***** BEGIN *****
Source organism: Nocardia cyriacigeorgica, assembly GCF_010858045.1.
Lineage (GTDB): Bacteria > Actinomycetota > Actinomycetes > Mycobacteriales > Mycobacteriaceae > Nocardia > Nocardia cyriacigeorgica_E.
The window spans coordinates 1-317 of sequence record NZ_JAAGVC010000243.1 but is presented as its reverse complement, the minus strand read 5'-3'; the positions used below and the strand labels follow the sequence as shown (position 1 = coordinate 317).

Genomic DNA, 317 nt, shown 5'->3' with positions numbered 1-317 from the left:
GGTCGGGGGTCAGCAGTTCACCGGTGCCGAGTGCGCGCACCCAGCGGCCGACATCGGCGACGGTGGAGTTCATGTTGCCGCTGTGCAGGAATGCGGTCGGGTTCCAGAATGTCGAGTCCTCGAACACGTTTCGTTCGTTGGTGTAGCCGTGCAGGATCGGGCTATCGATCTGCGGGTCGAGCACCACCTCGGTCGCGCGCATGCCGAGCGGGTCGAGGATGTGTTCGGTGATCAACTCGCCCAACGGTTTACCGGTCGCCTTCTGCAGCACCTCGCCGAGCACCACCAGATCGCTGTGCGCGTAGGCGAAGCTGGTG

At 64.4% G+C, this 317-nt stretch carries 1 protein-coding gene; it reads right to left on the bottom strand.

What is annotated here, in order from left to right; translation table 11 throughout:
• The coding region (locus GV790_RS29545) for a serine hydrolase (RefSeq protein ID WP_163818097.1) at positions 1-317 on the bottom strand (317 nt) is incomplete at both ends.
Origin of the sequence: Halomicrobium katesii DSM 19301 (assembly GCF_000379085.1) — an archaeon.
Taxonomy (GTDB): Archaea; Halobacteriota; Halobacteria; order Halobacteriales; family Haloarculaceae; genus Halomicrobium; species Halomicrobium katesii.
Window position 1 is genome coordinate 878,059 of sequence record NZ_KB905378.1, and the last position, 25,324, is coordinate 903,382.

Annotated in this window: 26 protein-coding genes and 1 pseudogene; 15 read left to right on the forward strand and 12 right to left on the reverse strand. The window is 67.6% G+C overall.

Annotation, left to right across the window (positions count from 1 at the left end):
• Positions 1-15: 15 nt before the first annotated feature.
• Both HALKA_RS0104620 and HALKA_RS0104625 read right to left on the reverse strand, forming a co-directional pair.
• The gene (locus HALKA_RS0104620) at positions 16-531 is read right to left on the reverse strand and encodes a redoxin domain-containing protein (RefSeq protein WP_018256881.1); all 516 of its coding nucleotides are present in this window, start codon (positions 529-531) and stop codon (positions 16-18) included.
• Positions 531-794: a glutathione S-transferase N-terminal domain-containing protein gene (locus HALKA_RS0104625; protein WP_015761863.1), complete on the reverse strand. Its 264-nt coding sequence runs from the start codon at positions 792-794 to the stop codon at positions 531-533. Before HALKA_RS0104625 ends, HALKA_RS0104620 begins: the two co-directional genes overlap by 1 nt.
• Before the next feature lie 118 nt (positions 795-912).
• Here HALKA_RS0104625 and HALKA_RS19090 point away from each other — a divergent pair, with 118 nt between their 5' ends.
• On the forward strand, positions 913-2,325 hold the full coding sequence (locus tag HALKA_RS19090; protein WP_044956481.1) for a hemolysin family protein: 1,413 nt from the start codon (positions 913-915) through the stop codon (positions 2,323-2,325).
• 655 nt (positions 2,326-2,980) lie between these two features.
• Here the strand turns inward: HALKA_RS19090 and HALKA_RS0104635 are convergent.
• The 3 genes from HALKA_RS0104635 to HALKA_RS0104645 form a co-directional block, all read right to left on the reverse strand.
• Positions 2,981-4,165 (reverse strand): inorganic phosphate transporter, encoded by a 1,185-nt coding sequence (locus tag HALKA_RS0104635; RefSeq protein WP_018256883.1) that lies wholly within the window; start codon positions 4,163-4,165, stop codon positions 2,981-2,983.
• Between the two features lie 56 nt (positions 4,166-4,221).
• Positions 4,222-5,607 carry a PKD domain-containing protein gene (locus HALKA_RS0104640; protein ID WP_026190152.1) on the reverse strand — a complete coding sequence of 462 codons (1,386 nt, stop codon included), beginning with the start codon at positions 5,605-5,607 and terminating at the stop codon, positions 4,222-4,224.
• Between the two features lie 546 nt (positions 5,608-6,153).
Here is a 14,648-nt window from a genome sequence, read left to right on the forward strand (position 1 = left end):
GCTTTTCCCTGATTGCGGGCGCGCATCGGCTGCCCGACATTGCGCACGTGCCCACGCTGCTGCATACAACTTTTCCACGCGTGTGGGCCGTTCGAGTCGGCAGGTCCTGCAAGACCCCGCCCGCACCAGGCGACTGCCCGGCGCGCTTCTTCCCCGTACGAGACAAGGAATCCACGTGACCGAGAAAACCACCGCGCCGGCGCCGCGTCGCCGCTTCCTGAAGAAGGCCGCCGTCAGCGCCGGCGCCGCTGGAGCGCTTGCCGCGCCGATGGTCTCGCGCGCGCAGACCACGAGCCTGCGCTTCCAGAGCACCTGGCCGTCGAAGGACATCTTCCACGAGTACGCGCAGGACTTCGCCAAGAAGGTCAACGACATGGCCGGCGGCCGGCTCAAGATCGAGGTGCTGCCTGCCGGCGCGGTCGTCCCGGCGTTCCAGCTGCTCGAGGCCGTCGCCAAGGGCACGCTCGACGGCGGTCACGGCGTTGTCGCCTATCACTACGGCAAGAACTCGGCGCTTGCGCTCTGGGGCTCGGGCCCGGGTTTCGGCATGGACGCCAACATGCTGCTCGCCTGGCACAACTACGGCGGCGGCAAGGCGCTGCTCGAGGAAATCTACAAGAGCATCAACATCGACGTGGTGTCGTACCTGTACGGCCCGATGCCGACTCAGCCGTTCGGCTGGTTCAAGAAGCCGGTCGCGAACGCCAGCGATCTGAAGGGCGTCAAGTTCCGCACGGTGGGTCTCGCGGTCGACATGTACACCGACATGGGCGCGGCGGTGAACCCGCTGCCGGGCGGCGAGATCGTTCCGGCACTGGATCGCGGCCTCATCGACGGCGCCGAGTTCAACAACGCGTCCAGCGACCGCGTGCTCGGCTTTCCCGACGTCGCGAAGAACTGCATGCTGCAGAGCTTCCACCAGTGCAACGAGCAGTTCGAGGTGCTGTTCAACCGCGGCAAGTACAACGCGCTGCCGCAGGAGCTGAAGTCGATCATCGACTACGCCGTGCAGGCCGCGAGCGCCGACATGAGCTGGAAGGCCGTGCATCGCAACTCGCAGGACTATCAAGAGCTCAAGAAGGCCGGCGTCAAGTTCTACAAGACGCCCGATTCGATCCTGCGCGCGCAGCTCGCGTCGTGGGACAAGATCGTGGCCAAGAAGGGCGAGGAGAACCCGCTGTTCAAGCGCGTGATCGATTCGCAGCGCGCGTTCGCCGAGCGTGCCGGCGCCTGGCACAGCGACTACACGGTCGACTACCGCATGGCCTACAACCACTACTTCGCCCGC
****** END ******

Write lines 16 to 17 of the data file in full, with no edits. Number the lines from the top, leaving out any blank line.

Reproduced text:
• The gene (locus HALKA_RS0104620) at positions 16-531 is read right to left on the reverse strand and encodes a redoxin domain-containing protein (RefSeq protein WP_018256881.1); all 516 of its coding nucleotides are present in this window, start codon (positions 529-531) and stop codon (positions 16-18) included.
• Positions 531-794: a glutathione S-transferase N-terminal domain-containing protein gene (locus HALKA_RS0104625; protein WP_015761863.1), complete on the reverse strand. Its 264-nt coding sequence runs from the start codon at positions 792-794 to the stop codon at positions 531-533. Before HALKA_RS0104625 ends, HALKA_RS0104620 begins: the two co-directional genes overlap by 1 nt.